By Alan Mauldin
ALBANY, Georgia (Albany Herald) — When developers approached Albany officials about bringing a hotel complex to the city, they promised a recognized brand would be associated with the project but did not identify a particular company.
The Gordon Hotel, scheduled to open in 2022, will be part of the Marriott International Brand, but of more note is that it will be the chain’s first black-operated hotel.
“We knew there would be a brand flag, but when we first started we didn’t know what the flag would be,” Lequerica Gaskins, Albany’s Downtown manager, said. “We’re excited it’s going to be the Marriott flag moving forward.”
The 207 Pine Ave. site, which once housed offices of the city’s Water, Gas & Light Commission, will be transformed by the development. J Car Development’s concept is to preserve much of the historical exterior of the building. But for decades prior to its reincarnation as a utilities office complex, the site was home of the Hotel Gordon.
California-based Homage Hospitality will manage the facility, which will include a ballroom and dining.
“It’s one of the few black-owned hotel brands,” Gaskins said.
J Car Development partnered with Homage Hospitality as an equity partner, with 6.67 percent ownership, and as operator, the firm said in a statement.
“Started in 2016 by Damon Lawrence, Homage Hospitality is one of the few black-owned hotel brands and operators in the space that is truly and uniquely embracing black heritage, legacy, history, and culture of cities through the medium of hotels,” the statement said.
“By weaving personal and local narratives into design, programming, and food and beverage offerings, we aim to curate a uniquely authentic experience. We take our cues from the local residents to create an experience that is built by the stories of the people that currently serve that community.”
When the project was announced in 2019 it had an estimated cost of $13.5 million. Delayed by the COVID-19 pandemic, the investment is now expected to total nearly $20 million, partially due to increased construction costs as the industry rebounds from the pandemic, but also due to enhancements.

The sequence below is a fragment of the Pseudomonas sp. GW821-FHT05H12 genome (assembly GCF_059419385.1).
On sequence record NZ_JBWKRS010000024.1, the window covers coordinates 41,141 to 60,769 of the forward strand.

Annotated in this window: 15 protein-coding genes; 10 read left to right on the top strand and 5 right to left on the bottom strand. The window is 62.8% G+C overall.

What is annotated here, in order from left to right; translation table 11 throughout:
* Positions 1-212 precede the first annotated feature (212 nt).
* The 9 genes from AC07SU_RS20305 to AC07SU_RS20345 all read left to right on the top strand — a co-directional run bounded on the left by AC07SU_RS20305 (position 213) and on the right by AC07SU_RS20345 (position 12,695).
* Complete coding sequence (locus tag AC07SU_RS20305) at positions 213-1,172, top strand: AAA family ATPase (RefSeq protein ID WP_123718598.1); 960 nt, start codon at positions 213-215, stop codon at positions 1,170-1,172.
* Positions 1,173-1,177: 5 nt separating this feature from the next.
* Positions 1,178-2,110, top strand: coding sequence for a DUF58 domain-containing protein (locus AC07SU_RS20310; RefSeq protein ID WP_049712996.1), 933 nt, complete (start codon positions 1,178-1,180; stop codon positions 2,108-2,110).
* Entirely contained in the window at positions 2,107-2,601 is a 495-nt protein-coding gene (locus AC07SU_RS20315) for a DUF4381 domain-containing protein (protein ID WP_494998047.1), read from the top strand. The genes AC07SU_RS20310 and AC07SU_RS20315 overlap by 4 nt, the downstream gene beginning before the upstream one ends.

J Car owner and developer Jason Benedict told Albany City Commission members in September the hotel will include pocket parks to provide an “urban oasis,” a second-floor ballroom and a “rooftop element.”
“(That) $19.8 million is going to be a huge investment for downtown Albany,” Gaskins said. “We’re excited to be a part of the story, and excited they chose downtown Albany as the backdrop of the story.”
The number of estimated jobs to be created also has grown, from 43 to more than 60.
The downtown area offers a variety of activities and sights for guests at the hotel, Gaskins said. The area weathered the pandemic relatively well with few closings, and a coffee shop will be announced for the corner of Front Street and Pine Avenue soon.
“Downtown Albany offers a lot of amenities,” she said. “Ray Charles Park is certainly something downtown has in terms of using greenspace. The Flint River is a huge, beautiful draw. Not a lot of communities have that resource.”
There also are the Albany Civic Center, an IMAX theater, the Flint RiverQuarium and other restaurants and entertainment venues within close proximity to the hotel, she said, as well as other attractions in the wider area. There also is shopping and, soon, the Albany Museum of Art will move to the city’s central business district.
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